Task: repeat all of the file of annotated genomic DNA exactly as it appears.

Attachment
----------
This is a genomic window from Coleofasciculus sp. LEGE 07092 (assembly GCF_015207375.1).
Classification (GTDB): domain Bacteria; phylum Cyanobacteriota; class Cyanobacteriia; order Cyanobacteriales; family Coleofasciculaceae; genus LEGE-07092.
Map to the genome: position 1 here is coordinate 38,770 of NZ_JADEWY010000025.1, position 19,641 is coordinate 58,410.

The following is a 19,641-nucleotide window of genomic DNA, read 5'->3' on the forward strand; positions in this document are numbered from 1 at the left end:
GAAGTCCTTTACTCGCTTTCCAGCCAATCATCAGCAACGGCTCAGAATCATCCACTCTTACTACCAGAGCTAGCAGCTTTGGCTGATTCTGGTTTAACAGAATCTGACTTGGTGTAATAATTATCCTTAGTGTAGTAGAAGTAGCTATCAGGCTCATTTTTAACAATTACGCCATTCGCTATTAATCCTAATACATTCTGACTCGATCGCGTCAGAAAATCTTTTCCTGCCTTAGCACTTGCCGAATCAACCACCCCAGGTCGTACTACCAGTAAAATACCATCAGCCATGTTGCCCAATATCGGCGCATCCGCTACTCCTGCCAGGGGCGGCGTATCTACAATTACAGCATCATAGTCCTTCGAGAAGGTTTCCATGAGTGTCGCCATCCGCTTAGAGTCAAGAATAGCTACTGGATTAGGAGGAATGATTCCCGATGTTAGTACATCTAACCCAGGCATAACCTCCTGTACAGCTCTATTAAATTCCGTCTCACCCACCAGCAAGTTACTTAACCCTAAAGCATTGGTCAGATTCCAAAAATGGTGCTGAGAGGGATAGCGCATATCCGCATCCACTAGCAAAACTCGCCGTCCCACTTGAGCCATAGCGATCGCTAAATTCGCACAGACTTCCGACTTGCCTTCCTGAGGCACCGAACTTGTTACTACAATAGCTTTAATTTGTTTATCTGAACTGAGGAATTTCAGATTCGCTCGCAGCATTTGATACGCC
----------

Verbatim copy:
This is a genomic window from Coleofasciculus sp. LEGE 07092 (assembly GCF_015207375.1).
Classification (GTDB): domain Bacteria; phylum Cyanobacteriota; class Cyanobacteriia; order Cyanobacteriales; family Coleofasciculaceae; genus LEGE-07092.
Map to the genome: position 1 here is coordinate 38,770 of NZ_JADEWY010000025.1, position 19,641 is coordinate 58,410.

The following is a 19,641-nucleotide window of genomic DNA, read 5'->3' on the forward strand; positions in this document are numbered from 1 at the left end:
GAAGTCCTTTACTCGCTTTCCAGCCAATCATCAGCAACGGCTCAGAATCATCCACTCTTACTACCAGAGCTAGCAGCTTTGGCTGATTCTGGTTTAACAGAATCTGACTTGGTGTAATAATTATCCTTAGTGTAGTAGAAGTAGCTATCAGGCTCATTTTTAACAATTACGCCATTCGCTATTAATCCTAATACATTCTGACTCGATCGCGTCAGAAAATCTTTTCCTGCCTTAGCACTTGCCGAATCAACCACCCCAGGTCGTACTACCAGTAAAATACCATCAGCCATGTTGCCCAATATCGGCGCATCCGCTACTCCTGCCAGGGGCGGCGTATCTACAATTACAGCATCATAGTCCTTCGAGAAGGTTTCCATGAGTGTCGCCATCCGCTTAGAGTCAAGAATAGCTACTGGATTAGGAGGAATGATTCCCGATGTTAGTACATCTAACCCAGGCATAACCTCCTGTACAGCTCTATTAAATTCCGTCTCACCCACCAGCAAGTTACTTAACCCTAAAGCATTGGTCAGATTCCAAAAATGGTGCTGAGAGGGATAGCGCATATCCGCATCCACTAGCAAAACTCGCCGTCCCACTTGAGCCATAGCGATCGCTAAATTCGCACAGACTTCCGACTTGCCTTCCTGAGGCACCGAACTTGTTACTACAATAGCTTTAATTTGTTTATCTGAACTGAGGAATTTCAGATTCGCTCGCAGCATTTGATACGCC